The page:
Creator and Director: Jen Hayes
For a modern reworking of Hedda Gabler, your mind might immediately leap to Ivo van Hove’s most recent effort at the National Theatre, but Jen Hayes’ 60-minute reworking of Ibsen’s text is quite an intense affair, mixing recreated scenes from the original play with personal insights delivered by the title character directly to camera. Set in a Cabaret-like no man’s land, Hayes’ version, available via Soho on Demand, may be short on psychological drama but its vicious central character has plenty of gossipy allure.
Having married a man she didn’t love just because he bought a house she liked, Hedda Gabler, now Hedda Tesman, is bored and trapped in a place where she spends all day arranging flowers or straightening cushions. Tired of Tesman’s family, Hedda decides to cause some mischief for a rival writer she once knew and an old childhood school friend with devastating results.
Hayes’ production is at its best when it fills in the gaps between Ibsen’s original scenes, giving Hedda a chance to reflect on events the audience know well, retelling them after they happen. The bitter tone adds to the enjoyment as she wallows in her own misery, cruelly railing against her tedious husband and the limitations of her new life while revelling in her superiority over the characters she presents to us.
Less successful is the dialogue lifted from Ibsen, which limits itself to interactions between Hedda and Eilert Lövborg, the only other character to physically appear in Hayes’ drama. These conversations, though crucial to the course of the play, feel overly stagey compared to the more intimate, often comic nature of Hedda’s internal monologue that dominates the rest of the piece. And while it adds a different tone to the hour, the shift from one to two perspectives is too jarring.
As director, Hayes creates variety across this specially filmed performance, giving it a gothic flavour by surrounding Hedda in darker tones that ensure she remains the centre of attention. Dressed in elaborate draped costumes and a sharp bobbed wig, there is a feeling of cabaret enhanced by several musical interludes that eventually detract from the stifling domesticity that so meaningfully shapes Hedda’s story.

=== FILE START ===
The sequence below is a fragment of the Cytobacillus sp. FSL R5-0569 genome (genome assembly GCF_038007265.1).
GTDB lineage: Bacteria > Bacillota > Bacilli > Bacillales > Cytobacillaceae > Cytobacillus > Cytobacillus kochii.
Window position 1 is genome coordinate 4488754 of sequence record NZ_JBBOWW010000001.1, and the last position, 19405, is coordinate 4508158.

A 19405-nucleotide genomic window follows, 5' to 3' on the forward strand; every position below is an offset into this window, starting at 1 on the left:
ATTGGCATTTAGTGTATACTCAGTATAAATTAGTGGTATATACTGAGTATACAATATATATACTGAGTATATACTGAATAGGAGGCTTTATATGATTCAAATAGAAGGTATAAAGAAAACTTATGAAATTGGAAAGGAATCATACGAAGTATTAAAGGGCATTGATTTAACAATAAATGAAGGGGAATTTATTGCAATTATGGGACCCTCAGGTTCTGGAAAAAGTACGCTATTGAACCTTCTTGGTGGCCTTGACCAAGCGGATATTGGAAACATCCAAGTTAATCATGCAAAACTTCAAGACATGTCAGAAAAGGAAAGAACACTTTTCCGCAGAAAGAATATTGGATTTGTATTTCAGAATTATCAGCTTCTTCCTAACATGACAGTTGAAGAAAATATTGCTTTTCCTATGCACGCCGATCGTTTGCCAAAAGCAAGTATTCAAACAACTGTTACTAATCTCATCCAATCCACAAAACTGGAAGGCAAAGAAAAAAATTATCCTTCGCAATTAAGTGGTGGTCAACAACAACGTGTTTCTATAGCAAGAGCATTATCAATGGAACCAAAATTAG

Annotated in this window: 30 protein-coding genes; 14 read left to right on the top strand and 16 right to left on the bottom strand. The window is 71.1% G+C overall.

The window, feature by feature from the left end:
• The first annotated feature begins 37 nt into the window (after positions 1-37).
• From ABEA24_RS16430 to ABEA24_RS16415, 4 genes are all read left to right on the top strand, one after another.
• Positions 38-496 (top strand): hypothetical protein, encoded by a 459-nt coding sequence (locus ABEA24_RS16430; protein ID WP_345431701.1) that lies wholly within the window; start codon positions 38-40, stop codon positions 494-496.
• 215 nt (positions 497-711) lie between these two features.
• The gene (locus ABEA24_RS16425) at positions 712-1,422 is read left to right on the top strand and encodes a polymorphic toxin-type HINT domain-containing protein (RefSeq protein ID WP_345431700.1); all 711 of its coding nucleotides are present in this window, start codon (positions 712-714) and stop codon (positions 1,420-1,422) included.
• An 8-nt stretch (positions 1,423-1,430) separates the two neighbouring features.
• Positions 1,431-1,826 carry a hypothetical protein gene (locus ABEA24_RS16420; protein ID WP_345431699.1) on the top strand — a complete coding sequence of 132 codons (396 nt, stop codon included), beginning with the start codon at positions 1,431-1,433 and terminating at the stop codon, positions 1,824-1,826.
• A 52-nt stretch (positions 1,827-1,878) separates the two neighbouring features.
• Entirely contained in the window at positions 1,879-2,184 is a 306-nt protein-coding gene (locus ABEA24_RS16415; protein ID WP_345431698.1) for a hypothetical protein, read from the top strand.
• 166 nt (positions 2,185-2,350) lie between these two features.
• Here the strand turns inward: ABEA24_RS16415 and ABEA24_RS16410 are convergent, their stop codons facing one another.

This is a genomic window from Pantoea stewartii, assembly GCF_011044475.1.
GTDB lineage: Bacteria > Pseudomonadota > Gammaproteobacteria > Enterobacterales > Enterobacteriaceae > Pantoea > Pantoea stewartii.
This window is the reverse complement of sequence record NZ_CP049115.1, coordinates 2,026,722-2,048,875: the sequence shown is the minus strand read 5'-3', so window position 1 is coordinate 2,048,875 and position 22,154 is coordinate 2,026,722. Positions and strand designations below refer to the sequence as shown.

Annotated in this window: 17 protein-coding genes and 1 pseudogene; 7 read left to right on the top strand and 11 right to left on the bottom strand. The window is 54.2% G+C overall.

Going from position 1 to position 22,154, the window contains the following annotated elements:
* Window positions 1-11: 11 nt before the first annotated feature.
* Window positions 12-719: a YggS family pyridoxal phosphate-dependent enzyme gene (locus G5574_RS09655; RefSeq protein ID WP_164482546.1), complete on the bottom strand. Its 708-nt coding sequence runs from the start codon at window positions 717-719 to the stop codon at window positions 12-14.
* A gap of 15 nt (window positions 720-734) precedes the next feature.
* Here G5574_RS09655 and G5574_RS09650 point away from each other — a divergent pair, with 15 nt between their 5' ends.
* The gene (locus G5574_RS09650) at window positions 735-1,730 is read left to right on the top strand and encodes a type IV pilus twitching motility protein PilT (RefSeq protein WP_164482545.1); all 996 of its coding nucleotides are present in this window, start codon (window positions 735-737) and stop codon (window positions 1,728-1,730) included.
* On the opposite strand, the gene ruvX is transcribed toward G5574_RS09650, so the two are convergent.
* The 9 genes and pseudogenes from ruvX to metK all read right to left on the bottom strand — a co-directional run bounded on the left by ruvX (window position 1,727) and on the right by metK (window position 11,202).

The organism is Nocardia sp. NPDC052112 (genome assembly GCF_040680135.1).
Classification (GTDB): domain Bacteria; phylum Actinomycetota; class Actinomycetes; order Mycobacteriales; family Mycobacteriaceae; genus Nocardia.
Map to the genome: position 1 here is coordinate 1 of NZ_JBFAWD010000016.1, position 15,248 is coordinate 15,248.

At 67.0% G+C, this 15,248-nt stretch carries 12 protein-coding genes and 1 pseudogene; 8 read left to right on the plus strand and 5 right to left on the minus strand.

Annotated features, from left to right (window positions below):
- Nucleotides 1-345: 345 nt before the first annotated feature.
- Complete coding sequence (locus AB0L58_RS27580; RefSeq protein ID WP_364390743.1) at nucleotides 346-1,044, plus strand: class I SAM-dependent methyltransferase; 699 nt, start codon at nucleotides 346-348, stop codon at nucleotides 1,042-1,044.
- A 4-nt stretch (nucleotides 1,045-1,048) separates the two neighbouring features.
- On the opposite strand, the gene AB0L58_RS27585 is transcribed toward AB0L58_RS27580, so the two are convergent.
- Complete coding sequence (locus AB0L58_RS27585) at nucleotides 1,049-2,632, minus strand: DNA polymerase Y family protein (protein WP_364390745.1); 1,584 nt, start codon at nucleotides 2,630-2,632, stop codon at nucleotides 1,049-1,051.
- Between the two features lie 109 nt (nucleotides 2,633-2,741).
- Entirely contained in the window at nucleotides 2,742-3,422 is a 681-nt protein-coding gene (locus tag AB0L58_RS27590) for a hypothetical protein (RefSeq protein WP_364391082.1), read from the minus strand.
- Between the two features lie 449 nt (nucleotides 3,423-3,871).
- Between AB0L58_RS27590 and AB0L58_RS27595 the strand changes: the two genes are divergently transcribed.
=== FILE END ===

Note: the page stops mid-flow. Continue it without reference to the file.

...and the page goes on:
David Hoyle is well cast as this more waspish Hedda, demanding the viewer’s attention and only interested in her own woes. Hoyle brings a feeling of deep disdain for everyone around Hedda but his Lövborg never quite justifies his existence as a physical presence. It is an enjoyable performance, looking under the surface of the character yet the conclusion isn’t pitched quite right, the final song too flippant to really capture the gathering storm that engulfs Ibsen’s heroine and leaves her with no room for manoeuvre.
Hayes’ production is innovative in its approach to reimagining the story and in putting Hedda’s self-absorbed perspective even more firmly at the heart of the show. It just lacks the psychological build-up that defines Ibsen’s dramatic conclusion, but HEDDA (after Ibsen) lends itself well to this short digital format.
Available here until 13 March 2022